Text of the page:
#NoCopsNoGuns: Student Walkout Toolkit
On Wednesday, March 14 and April 20, 2018, organizations across the country who have been working to dismantle the school-to-prison pipeline will participate in a nation-wide school walkout. These organizations have organized students, parents, educators and community members to stand in solidarity with the Parkland, FL community of students impacted by the February school shooting, while amplifying the voices of students of color who are most vulnerable to the policies put forth by decision makers at the national, state and local level that increase police presence and guns on Florida school campuses.
The purpose of this toolkit is to provide students, parents, educators and organizers from around the U.S. with critical information to support their actions on March 14, April 20 and beyond. The major sections of this toolkit include:
- Key messages and talking points
- City specific “know your rights” information about participating in student walk-outs and protests
- List of partner organizations
- Social media tips and strategies
On February 14, 2018, a gunman opened fire on Marjory Stoneman Douglas High School in Parkland, Florida claiming the lives of 17 students and school staff. Since that tragic day, the nation has heard reactions and responses from the families of the victims and concerned students across the country, demanding solutions that honor those whose lives were lost.
In the weeks following the shooting, communities called on their legislators and school administrators to effectively address gun violence. In addition to conversations about gun violence, the Parkland shooting sparked dialogue about mental health, safety, police in schools, and the alarming move to arm school faculty.
To the detriment of Black and Brown students, the national conversation fails to acknowledge that an increase in police and guns in our schools harshly impacts young people of color.
Advancement Project is standing together with our partners to amplify the voices of students and communities of color who want an end to gun violence without an increase in police in our neighborhoods and schools.
- All students deserve to attend schools where they feel safe, supported and respected. Students in Parkland and across the country have summarily declared that mental health professionals, counselors and caring adults in school are the pathway to preventing mass violence, not teachers with deadly weapons or more school police.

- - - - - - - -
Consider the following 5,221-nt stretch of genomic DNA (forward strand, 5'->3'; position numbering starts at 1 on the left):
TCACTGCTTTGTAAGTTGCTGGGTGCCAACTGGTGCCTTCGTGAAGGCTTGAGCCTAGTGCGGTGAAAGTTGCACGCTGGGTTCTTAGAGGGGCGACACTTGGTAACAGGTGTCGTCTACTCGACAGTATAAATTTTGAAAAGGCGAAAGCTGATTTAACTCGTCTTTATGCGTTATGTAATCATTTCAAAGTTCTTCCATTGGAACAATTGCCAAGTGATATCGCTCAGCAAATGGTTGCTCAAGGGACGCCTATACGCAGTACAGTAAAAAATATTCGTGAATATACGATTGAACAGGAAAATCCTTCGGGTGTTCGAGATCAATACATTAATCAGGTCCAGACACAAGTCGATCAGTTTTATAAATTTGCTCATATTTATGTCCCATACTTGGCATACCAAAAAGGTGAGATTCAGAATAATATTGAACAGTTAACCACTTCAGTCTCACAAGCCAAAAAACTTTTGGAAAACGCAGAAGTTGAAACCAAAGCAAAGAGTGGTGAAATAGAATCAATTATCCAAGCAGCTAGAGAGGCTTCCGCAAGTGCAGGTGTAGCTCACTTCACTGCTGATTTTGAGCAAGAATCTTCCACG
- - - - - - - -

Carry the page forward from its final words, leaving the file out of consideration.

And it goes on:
- Creating police states within schools and communities will not solve mass violence. Moves to militarize police in schools by equipping them with higher grade assault weapons and surveillance technology has only proved to make students feel less safe in school.
- Investing in school police is a misguided strategy that does not improve campus safety. Research confirms that school police fail to deter mass violence, make schools no safer and lead to an increase of school-based arrests for minor misbehaviors. More police in schools creates the appearance of safety rather than actually creating truly safe schools or addressing the underlying root causes of school violence. School based police officers have not prevented mass shootings in Newtown, CT or Parkland, FL.
- Police presence disproportionately harms youth of color who are suspended, expelled, arrested and referred to law enforcement than their white peers for the exact same behaviors. Police officers are not usually trained in youth and adolescent development, or in how to effectively interact with students and school personnel. We should not expect police to screen students for mental health issues or to act as counselors and mentors.
- Investments in policing and armed teachers diverts critical education funding away from student supports like school psychologists, nurses and educators to create hostile learning environments that mirror prisons and calcify the school-to-prison pipeline.
- The role of school police officers should not be confused with that of a school guidance counselor, social worker, student mentor, or educator. School police are sworn law enforcement officers who are almost exclusively trained and tasked with enforcing the criminal code. They do not complete extensive coursework in youth development, receive substantive training on age-appropriate behaviors for students in each age category, nor teach students within the school setting as their primary function. The approach of school police to students is often neither trauma-centered, nor responsive to the negative experience of student populations within schools.